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jitta jitta

Sometimes a man likes to walk alone along the beach, not to be bothered by other folk, just having a mile long stretch of windswept sand to ramble down to and back from.

Sometimes a man doesn’t even spare a glance at the surfers out there, doing their things, rather he would prefer a deserted seascape as well as a lonely shore littered with ground down black stones winnowed from the headland cliffs a thousand years ago. Knowing they will be here a thousand years beyond this day.

Such are his windswept thoughts.

Jitta jitta

Not so with this little fellow though.

jitta jitta

Half-way back he decided I needed company and for twenty minutes he fluttered about me, this side and that side, in front and in back. Closer and closer until he was a foot away, perched on a sun burnished twig.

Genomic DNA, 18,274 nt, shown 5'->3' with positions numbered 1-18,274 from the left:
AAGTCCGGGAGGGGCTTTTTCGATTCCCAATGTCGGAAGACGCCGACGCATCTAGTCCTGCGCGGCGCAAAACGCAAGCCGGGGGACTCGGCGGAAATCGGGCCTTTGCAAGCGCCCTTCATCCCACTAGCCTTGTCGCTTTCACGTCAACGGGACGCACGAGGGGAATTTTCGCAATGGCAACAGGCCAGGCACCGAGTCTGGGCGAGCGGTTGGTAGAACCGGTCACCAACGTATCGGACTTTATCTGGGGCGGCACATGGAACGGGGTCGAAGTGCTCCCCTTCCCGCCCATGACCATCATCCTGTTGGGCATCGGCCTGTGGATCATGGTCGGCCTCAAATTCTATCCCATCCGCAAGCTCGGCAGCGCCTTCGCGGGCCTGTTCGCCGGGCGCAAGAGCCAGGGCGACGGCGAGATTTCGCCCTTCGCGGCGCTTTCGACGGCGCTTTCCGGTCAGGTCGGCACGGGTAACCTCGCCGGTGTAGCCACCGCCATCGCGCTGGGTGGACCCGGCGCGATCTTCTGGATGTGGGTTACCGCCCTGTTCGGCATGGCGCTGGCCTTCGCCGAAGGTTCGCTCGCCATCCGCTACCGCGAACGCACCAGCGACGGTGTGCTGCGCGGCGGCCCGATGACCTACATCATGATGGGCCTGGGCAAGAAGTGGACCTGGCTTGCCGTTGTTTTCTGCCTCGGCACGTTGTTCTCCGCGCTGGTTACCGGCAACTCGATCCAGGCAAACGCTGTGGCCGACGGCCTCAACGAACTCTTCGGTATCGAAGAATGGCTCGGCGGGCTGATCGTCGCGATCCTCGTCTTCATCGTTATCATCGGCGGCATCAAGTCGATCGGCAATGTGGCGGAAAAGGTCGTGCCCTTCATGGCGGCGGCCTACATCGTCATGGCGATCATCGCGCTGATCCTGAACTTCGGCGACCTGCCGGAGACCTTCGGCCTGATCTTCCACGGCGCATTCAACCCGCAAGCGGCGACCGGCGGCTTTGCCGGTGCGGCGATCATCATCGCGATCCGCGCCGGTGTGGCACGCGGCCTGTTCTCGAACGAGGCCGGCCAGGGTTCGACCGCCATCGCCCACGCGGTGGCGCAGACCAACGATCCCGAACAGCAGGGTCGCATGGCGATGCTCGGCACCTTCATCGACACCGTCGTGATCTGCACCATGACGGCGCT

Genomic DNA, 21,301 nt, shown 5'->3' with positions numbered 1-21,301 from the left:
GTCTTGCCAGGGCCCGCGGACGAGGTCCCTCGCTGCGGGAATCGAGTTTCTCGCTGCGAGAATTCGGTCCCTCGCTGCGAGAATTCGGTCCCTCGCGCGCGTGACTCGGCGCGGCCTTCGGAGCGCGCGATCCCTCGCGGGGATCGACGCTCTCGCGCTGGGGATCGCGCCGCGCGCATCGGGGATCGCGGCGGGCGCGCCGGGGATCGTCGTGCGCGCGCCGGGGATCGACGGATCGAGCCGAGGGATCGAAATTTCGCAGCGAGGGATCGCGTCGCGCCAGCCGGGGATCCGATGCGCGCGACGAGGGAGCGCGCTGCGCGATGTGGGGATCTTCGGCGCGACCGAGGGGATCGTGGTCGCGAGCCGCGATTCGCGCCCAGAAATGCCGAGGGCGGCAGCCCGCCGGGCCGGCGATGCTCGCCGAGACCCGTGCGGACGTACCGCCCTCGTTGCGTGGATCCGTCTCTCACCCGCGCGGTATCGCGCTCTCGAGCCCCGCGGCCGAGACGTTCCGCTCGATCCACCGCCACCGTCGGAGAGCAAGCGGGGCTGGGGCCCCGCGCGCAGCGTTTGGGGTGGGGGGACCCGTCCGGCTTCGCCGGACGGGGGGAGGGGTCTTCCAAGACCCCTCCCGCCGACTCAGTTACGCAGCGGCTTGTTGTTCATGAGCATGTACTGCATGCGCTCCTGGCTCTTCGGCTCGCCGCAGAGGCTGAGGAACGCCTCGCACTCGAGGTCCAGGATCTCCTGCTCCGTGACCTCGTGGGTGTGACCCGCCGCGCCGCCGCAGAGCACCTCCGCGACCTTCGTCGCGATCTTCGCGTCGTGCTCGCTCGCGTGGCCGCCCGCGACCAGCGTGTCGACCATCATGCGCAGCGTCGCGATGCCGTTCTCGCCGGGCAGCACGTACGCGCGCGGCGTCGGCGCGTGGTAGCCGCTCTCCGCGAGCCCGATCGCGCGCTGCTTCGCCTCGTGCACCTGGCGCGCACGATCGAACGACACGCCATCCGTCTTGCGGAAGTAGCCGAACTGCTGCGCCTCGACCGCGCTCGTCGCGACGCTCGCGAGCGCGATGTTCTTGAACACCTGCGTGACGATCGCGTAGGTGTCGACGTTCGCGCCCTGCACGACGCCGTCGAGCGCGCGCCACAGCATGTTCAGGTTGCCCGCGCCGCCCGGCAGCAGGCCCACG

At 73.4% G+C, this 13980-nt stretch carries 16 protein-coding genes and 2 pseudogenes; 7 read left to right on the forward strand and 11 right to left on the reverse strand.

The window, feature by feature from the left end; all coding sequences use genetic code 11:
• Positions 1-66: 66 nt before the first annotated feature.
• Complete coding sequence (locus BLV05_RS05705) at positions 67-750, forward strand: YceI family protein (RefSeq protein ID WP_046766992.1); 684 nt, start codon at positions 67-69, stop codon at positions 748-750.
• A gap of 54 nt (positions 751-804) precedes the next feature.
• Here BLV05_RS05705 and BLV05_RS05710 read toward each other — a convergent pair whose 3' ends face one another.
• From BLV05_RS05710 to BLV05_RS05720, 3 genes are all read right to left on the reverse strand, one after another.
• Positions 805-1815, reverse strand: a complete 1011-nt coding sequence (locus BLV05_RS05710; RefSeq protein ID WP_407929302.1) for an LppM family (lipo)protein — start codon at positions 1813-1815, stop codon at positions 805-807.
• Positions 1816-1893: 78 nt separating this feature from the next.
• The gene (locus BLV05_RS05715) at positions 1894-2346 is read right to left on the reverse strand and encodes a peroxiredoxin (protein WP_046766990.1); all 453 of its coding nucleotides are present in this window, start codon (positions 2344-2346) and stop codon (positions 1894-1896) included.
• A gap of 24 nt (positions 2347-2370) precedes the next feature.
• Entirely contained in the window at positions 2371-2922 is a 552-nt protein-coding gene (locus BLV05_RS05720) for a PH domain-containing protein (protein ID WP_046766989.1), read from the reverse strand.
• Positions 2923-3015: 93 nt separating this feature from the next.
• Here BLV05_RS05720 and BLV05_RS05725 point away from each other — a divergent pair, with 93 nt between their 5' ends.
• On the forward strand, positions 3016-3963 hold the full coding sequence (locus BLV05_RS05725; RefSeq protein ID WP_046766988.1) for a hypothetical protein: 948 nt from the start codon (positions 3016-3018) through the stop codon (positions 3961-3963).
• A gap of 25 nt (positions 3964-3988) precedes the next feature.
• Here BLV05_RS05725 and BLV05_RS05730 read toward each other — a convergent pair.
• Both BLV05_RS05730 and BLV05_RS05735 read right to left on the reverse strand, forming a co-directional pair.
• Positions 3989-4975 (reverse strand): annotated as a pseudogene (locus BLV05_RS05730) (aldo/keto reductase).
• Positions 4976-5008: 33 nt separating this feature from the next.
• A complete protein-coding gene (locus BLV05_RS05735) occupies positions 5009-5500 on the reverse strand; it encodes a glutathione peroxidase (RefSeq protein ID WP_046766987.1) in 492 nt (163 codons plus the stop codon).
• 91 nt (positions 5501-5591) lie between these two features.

I stopped.

Jitta jitta

We watched each other for two minutes, neither of us moving apart from the saucy little flicks of his tail feathers.

I’ll be back down there tomorrow, on the beach, watching for him.

Me and my little mate.

jitta jitta


Around Uluru, it is believed a Willy Wagtail brings spirit children to their mothers. Many Aboriginal people consider the Willy Wagtail (fondly called Jitta Jitta) a gossip-monger and bringer of bad news, especially in Victoria.  This belief has filtered into Australian myth; those in the bush regard him with suspicious disfavour.  In Aboriginal lore, if anything is being discussed he will be shooed away so he is out of hearing range before any business or conversation is resumed. Respect and discretion should always be practised in Jitta Jitta’s presence.



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